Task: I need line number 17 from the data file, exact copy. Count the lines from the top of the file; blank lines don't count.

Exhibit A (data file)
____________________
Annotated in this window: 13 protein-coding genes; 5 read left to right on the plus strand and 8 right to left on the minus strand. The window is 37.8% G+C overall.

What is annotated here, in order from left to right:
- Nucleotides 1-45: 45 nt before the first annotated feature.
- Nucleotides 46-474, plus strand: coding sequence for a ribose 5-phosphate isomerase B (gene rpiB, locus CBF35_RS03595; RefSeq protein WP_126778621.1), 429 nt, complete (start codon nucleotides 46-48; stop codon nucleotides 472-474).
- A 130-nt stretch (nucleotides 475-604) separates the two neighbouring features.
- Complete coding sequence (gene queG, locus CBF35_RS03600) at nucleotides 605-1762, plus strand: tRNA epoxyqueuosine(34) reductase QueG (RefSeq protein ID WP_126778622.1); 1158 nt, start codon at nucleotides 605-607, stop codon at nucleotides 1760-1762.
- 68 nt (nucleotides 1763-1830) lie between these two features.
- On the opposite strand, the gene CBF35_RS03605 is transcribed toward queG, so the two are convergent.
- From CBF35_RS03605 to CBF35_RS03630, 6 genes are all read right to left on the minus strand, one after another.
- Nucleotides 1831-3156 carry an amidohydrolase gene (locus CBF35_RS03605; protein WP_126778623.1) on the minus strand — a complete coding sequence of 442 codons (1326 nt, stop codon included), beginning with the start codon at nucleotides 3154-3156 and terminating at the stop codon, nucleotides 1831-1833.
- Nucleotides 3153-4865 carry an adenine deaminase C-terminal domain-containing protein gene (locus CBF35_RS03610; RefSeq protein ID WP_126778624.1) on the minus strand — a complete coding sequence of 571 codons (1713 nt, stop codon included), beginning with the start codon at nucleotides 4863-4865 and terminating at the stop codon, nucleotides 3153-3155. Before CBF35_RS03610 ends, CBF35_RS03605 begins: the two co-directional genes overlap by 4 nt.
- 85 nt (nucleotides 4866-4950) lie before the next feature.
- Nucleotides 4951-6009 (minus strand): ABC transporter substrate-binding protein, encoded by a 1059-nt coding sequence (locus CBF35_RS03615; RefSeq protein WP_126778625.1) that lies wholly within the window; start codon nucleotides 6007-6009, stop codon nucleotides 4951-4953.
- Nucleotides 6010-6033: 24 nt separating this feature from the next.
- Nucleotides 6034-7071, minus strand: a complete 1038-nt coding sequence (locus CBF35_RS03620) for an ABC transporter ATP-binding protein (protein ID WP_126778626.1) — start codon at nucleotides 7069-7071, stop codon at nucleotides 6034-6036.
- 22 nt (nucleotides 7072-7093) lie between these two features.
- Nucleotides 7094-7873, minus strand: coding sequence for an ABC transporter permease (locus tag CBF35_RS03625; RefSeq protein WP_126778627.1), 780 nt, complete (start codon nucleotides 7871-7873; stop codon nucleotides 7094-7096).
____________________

- Nucleotides 7094-7873, minus strand: coding sequence for an ABC transporter permease (locus tag CBF35_RS03625; RefSeq protein WP_126778627.1), 780 nt, complete (start codon nucleotides 7871-7873; stop codon nucleotides 7094-7096).